P.S.: libramoon,

I saw your poem on Gallaher's blog.
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Re: Evil


This is turning into a fun thread. I am hoping others tap into it with their take on the elephant from the standpoint of yet another pair of blind eyes and groping hands trying to describe the whole of the beast, which is what we all possess when it comes to these things. For example, I would be delighted if Kat comes in with her Sufi take. Right now I am thinking of a few Troubador poets who actually had something to say on what constitutes The Way, for lack of a better term.

I just got home from work. The heat has arrived in southern LA. In the bee yards I have to move slow in order to keep steady, take in fluids every half-hour, or end up not moving at all. Right now that is my Way. And it always brings me back to that old Greek poet, Hesiod, the other, un-Homeric tradition of epic poetry. A wealthy land owner and farmer. But back then landowners, even wealthy ones, worked their butts off. One of epics is called Works and Days. Moral of which is simple. In the end, women will leave you, childen betray you, friends use you up. All that is left to you are works and days. That was Hesiod's way. I begrudge him the fact he had a point.

At age 16 I had to choose between the 3 Ps: the priesthood, philosophy, poetry. The first time a girl gave of herself I got that the priesthood was out. A decade or so later I got that philosophy always and only explains itself, never the world, never existence, never what it means to be human. Eventually I discovered there was a fourth P to reckon with. Power. Not just power over others, politics, but power over myself, or wisdom. Instinctively I got there is neither politics or wisdom in poetry. There it is.

Tere
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Re: Evil


   The Blindmen and the Elephant

 
It was six men of Hindustan
To learning much inclined,
Who went to see the Elephant
(Though all of them were blind)
That each by observation
Might satisfy the mind.

The first approached the Elephant
And happening to fall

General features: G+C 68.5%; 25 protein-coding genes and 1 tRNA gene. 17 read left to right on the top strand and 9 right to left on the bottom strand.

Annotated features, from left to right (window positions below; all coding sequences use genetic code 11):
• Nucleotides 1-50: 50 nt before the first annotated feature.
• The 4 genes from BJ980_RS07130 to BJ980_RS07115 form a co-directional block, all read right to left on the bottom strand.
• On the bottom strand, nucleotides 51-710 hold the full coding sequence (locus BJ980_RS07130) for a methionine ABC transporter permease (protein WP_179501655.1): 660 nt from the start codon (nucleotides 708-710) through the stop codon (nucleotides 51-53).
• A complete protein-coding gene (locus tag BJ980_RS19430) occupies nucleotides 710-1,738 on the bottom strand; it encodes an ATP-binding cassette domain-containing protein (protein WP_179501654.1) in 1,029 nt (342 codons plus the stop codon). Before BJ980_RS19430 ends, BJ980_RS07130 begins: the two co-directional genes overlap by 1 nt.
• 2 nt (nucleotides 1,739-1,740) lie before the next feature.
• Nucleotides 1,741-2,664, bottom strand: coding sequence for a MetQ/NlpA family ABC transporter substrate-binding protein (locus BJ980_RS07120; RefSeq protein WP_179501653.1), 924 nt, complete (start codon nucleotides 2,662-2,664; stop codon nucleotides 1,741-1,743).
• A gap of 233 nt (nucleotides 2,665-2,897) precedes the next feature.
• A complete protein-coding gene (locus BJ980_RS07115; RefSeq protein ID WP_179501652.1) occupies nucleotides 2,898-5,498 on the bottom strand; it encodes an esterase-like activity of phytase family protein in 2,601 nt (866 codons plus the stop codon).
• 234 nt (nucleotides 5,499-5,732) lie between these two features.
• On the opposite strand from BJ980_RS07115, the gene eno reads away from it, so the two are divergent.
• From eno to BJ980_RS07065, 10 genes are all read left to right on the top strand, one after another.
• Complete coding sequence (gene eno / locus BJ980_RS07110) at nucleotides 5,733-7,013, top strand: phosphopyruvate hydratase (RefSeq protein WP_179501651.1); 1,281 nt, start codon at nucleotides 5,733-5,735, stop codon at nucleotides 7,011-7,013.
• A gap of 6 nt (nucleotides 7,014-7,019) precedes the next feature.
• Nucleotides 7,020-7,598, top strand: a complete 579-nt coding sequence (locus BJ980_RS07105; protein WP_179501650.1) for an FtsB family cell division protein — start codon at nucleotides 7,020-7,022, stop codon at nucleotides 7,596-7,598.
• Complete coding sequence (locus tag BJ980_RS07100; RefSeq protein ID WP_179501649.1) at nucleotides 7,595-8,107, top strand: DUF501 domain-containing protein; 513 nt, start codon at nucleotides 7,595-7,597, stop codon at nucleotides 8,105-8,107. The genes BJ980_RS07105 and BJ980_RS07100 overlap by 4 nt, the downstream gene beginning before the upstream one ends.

Against his broad and sturdy side
At once began to bawl:
"Bless me, it seems the Elephant
Is very like a wall".

The second, feeling of his tusk,
Cried, "Ho! What have we here
So very round and smooth and sharp?
To me 'tis mighty clear
This wonder of an Elephant
Is very like a spear".

The third approached the animal,
And happening to take
The squirming trunk within his hands,
Then boldly up and spake:
"I see," quoth he, "the Elephant
Is very like a snake."

The Fourth reached out an eager hand,
And felt about the knee.
"What most this wondrous beast is like
Is mighty plain," quoth he;
"'Tis clear enough the Elephant
Is very like a tree!"

The Fifth, who chanced to touch the ear,
Said: "E'en the blindest man
Can tell what this resembles most;
Deny the fact who can,
This marvel of an Elephant
Is very like a fan!"

The Sixth no sooner had begun
About the beast to grope,
Than, seizing on the swinging tail
That fell within his scope,
"I see," quoth he, "the Elephant
Is very like a rope!"

And so these men of Hindustan
Disputed loud and long,
Each in his own opinion
Exceeding stiff and strong,
Though each was partly in the right
And all were in the wrong.

So oft in theologic wars,
The disputants, I ween,
Rail on in utter ignorance
Of what each other mean,
And prate about an Elephant
Not one of them has seen!

 - John Godfrey Saxe


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culdesac101 Profile
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Re: Evil


waiting for this day to arrive. it's taking longer than usual.

pralay

Last edited by culdesac101, May/27/2011, 1:19 pm
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Re: Evil


Naimittika Pralaya on December 21, 2012?
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Re: Evil


any one will do ma'am.

i am recuperating at home.in apparent peace. a colleague calls me up halfway thru my bowl of boiled noodles asking me if i knew it was Towel Day.

the world can go to Naraka for all i care

Last edited by culdesac101, May/27/2011, 1:31 pm
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Katlin Profile
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Re: Evil


Here's on Sufi's take:

Out beyond ideas of wrongdoing and rightdoing,
there is a field. I'll meet you there.

When the soul lies down in that grass,
the world is too full to talk about.
Ideas, language, even the phrase "each other" doesn't make any sense.
 
Mevlana Jelaluddin Rumi - 13th century
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Re: Evil


Beyond

I slip through the hour-glass,
breathe ethereal sand,
to land unseen, yet tasted
deeply in the interstices